GPS for valve location documentation

Discussion in 'Irrigation' started by PurpHaze, Oct 9, 2005.

  1. PurpHaze

    PurpHaze LawnSite Fanatic
    Posts: 5,496

    Anyone use, or know of someone using, some type of GPS system to document the location of valve boxes? On athletic fields we bury valve boxes several inches deep (sometimes with metal plates laying on top of the lid) to allow turf to grow on top of the valve for safety reasons. (We also lose valves at ground grade in other site play fields as grass creeps over them.) I measure (triangulate for accuracy) and then do up a schematic on CAD. But you know how things are when trying to locate a lost valve even if using measurements, metal detector, probe and/or a 521.

    How accurate is GPS and what would a decent hand-held system cost? I know there are some very large irrigation consulting companies using GPS to aid in plotting and designing but those systems would never fly with my bosses because of their cost.
     
  2. Dirty Water

    Dirty Water LawnSite Fanatic
    Posts: 6,794

    A quick google search suggests that Consumer GPS are supposedly accurate down to about 15 meters...Which is probably far to inacurrate for your needs.
     
  3. PurpHaze

    PurpHaze LawnSite Fanatic
    Posts: 5,496

    I was looking at some and came up with about the same. That's a lot of turf and I can be that accurate just by guessing. Another reason we use rectangle boxes; more square inches equals better chance of locating. :D
     
  4. HooKooDooKu

    HooKooDooKu LawnSite Member
    Posts: 70

    The typical GPS will cost about $100 - $400 (depending upon the number of bells and whistles you want).

    The typical accuracy is about 20 feet. If you are in an area that you can receive what some might call "correction" signals, then you MIGHT get as accurate as 3-4 feet (best case but unlikely scenario).
     
  5. DGI

    DGI LawnSite Member
    from SE Mich
    Posts: 173

    Why not just use a wire tracker? Also, burying rebar to mark locations later to be found by a metal detector seems to be common in other underground trades.
     
  6. PurpHaze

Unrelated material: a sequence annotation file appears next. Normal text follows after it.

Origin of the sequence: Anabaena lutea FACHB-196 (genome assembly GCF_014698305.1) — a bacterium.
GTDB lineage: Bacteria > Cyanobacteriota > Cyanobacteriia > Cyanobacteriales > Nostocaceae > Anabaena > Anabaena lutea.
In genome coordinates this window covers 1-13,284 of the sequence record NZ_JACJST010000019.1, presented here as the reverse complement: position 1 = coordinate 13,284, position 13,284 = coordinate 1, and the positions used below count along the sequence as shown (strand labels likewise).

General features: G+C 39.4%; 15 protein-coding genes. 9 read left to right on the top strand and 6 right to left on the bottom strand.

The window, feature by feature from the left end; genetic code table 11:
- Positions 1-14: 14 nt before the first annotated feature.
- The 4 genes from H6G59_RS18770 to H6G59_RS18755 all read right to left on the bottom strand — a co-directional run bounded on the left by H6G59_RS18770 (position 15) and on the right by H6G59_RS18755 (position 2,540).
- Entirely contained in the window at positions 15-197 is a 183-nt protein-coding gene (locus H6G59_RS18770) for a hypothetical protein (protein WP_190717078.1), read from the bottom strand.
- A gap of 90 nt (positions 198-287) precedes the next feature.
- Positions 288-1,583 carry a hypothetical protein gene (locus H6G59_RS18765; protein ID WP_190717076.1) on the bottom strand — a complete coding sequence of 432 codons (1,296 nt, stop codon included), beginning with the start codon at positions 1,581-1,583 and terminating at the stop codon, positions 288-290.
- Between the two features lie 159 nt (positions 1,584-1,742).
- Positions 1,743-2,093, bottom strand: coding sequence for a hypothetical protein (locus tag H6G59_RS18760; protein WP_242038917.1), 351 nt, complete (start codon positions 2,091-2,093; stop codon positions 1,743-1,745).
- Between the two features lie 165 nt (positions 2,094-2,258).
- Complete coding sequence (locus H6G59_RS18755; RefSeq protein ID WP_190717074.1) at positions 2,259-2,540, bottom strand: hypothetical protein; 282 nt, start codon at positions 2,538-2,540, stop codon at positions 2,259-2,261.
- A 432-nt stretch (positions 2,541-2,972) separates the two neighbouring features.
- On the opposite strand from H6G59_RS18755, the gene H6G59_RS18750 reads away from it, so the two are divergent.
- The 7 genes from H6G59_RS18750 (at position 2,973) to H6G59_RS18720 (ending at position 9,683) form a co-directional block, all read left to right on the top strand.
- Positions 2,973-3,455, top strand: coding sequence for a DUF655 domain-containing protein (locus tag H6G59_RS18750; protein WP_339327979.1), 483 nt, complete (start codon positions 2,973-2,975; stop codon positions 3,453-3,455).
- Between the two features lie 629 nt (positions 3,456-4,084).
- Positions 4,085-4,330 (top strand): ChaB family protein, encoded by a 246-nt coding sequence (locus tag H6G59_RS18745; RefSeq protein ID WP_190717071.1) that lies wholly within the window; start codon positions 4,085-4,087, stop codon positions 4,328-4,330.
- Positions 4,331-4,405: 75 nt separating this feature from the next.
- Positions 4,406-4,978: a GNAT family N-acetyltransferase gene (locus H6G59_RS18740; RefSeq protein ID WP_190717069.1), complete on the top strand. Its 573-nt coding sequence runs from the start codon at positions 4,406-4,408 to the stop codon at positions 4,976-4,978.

PurpHaze LawnSite Fanatic
    Posts: 5,496

    Ghosts. As good as I am with the 521 there are still a lot of false positives out there. (My ears hurt when I get near high power conduit.) Following the wire is one thing while locating an exact valve is quite another. Also, sometimes it can take quite some time. Spent two hours this afternoon using the 521 in an attempt to locate a valve that hasn't been seen in twenty years. It's an extra valve that now has to be used since parking lot construction has changed system configurations. One of ten extra wires in the controller go to it and I have no desire to trace them all. Maybe I'll have to though. :cry:

    Ever metal detect on a school site? You'll find ever nail, coin, paper clip, screw... everything BUT what you are looking for. Only time I've seen it work great is when a large enough plate is placed on top of the box lid. It sends up a hugh signal on the detector. :D
     
  7. PurpHaze

    PurpHaze LawnSite Fanatic
    Posts: 5,496

    Maybe when they get it down to 3-4" it might be worth it. :p
     
  8. Critical Care

    Critical Care LawnSite Bronze Member
    Posts: 1,654

    I would think that with good triangulation coordinates and a decent transit you could get right on. You could always use a couple base markers or monuments to shoot off of.

    As far as the GPS route goes, that too should at least get you into the ballpark. Farmers use GPS linked computers on their tractors to automatically regulate the correct amount of fertilizer being applied to sections of their fields.
     
  9. PurpHaze

    PurpHaze LawnSite Fanatic
    Posts: 5,496

    I finally found that dang valve I was looking for. Probed within inches of it several times over two days and finally hit pay dirt. Had to dig up the 3" main in a direction I figured the valve was and then cut into the common wire and used the 521. Sent out a stronger signal closer to the valve and led me right to it.
     
  10. Critical Care

    Critical Care LawnSite Bronze Member
    Posts: 1,654

    See... that was simple, wasn't it?
     

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